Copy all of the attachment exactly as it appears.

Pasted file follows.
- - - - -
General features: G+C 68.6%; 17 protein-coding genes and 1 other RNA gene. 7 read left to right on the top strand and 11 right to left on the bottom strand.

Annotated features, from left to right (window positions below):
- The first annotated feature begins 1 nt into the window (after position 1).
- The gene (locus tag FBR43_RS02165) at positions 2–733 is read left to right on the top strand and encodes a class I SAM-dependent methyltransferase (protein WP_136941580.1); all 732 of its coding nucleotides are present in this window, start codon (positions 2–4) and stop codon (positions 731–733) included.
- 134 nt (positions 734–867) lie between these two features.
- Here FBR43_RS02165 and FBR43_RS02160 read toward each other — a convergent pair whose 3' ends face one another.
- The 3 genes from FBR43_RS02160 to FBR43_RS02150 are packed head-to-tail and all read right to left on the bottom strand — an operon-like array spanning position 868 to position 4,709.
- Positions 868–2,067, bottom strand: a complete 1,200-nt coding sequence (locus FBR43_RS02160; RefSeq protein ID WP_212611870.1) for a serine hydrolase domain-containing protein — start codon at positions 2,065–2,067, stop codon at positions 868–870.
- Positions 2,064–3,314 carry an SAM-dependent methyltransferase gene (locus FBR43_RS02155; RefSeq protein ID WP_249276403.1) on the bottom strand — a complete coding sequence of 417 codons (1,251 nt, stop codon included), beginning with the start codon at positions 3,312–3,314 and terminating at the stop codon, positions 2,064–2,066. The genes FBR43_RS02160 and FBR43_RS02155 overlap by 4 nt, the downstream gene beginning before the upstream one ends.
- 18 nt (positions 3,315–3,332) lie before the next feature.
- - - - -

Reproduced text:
General features: G+C 68.6%; 17 protein-coding genes and 1 other RNA gene. 7 read left to right on the top strand and 11 right to left on the bottom strand.

Annotated features, from left to right (window positions below):
- The first annotated feature begins 1 nt into the window (after position 1).
- The gene (locus tag FBR43_RS02165) at positions 2–733 is read left to right on the top strand and encodes a class I SAM-dependent methyltransferase (protein WP_136941580.1); all 732 of its coding nucleotides are present in this window, start codon (positions 2–4) and stop codon (positions 731–733) included.
- 134 nt (positions 734–867) lie between these two features.
- Here FBR43_RS02165 and FBR43_RS02160 read toward each other — a convergent pair whose 3' ends face one another.
- The 3 genes from FBR43_RS02160 to FBR43_RS02150 are packed head-to-tail and all read right to left on the bottom strand — an operon-like array spanning position 868 to position 4,709.
- Positions 868–2,067, bottom strand: a complete 1,200-nt coding sequence (locus FBR43_RS02160; RefSeq protein ID WP_212611870.1) for a serine hydrolase domain-containing protein — start codon at positions 2,065–2,067, stop codon at positions 868–870.
- Positions 2,064–3,314 carry an SAM-dependent methyltransferase gene (locus FBR43_RS02155; RefSeq protein ID WP_249276403.1) on the bottom strand — a complete coding sequence of 417 codons (1,251 nt, stop codon included), beginning with the start codon at positions 3,312–3,314 and terminating at the stop codon, positions 2,064–2,066. The genes FBR43_RS02160 and FBR43_RS02155 overlap by 4 nt, the downstream gene beginning before the upstream one ends.
- 18 nt (positions 3,315–3,332) lie before the next feature.